The Picture Gallery is rich in works for connoisseurs, besides Raphael, Guercino, Domenichino, it is possible to appreciate some jewels of the seventeenth and eighteenth centuries, which are in their natural habitat. The arch made by the Sicilian Mariano Rossi (1731-1807), which also bears the name of the room, is the most important. As we have already said, the Galleria Borghese is divided into two floors, one dedicated to sculptures and the other to paintings, although the visiting rooms are very small, inside which we always find great masterpieces.
Paolina Bonaparte Borghese
The room opens the way to the museum with one of the most famous sculptures of the Borghese collection, the portrait of Paolina Bonaparte Borghese in the dress of Venus, the Victor by Antonio Canova (1757-1822). Although the work has only been placed in this environment since 1889, it finds a natural destiny in the room dedicated to the stories of Venus and Aeneas, through episodes told in the paintings of the arch.
The five paintings by Domenico de Angelis
The five canvases, in fact, painted by Domenico de Angelis in 1779, represent the key moments in the life of the Trojan hero, son of the goddess Venus and mythical founder of the Roman civilization. The room of the Sun has taken this name by the presence of the ancient relief of the Sun God on the chariot, the Ocean and the Moon on the descending chariot, which connect the paintings of the ceiling. In the center of the room is exposed David by Gian Lorenzo Bernini (1598-1680), created by the artist between 1623 and 1624.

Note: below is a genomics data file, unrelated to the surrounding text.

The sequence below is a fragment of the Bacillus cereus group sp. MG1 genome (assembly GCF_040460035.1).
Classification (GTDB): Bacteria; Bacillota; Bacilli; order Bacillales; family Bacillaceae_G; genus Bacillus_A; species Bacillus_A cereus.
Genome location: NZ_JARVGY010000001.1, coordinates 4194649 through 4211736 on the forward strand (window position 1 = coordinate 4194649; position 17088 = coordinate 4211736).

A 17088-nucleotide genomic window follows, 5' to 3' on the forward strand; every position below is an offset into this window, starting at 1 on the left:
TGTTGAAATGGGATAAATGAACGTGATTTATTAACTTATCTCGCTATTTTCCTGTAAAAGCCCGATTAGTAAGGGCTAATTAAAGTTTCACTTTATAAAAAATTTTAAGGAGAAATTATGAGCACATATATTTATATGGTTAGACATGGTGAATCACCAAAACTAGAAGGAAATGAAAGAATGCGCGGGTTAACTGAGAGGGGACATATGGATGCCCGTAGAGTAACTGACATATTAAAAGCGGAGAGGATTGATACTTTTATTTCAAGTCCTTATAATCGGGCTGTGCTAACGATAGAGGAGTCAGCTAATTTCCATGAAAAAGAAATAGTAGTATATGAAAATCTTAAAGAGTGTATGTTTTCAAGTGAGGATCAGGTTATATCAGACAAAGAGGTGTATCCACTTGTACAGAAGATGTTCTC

Of course, there are other rooms with other masterpieces, both on the first floor and on the second floor, but you have to visit them and realize that a masterpiece of humanity must be seen at least once in his life. It should be remembered that the Borghese Gallery was born as a private collection and therefore the works and their arrangement do not meet didactic criteria (period, subject) but reflect the taste and intentions of their former owners.
How to get to the Borghese Gallery?
Open Tuesday to Sunday, 9am to 7pm Last entrance at 5pm. Estimated time of visit: 2 hours
Ticket price: 20 €, it is highly recommended to buy it online. The first Sunday of each month, the entrance is free.
Take metro line A and get off at Flaminio or Spain.
Internal bus to Villa Borghese – Line 116; Buses that cross the Villa: 88, 95, 490, 495; Buses: 52, 53, 63, 86, 92, 116, 217, 360, 491, 630, 910, 926. Streetcar: 19, 3, or 2.
The Borghese Galleries are located in the park of Villa Borghese, Viale delle Belli Arti, 131.
Piazzale Scipione Borghese, 5, 00197 Roma RM, Italy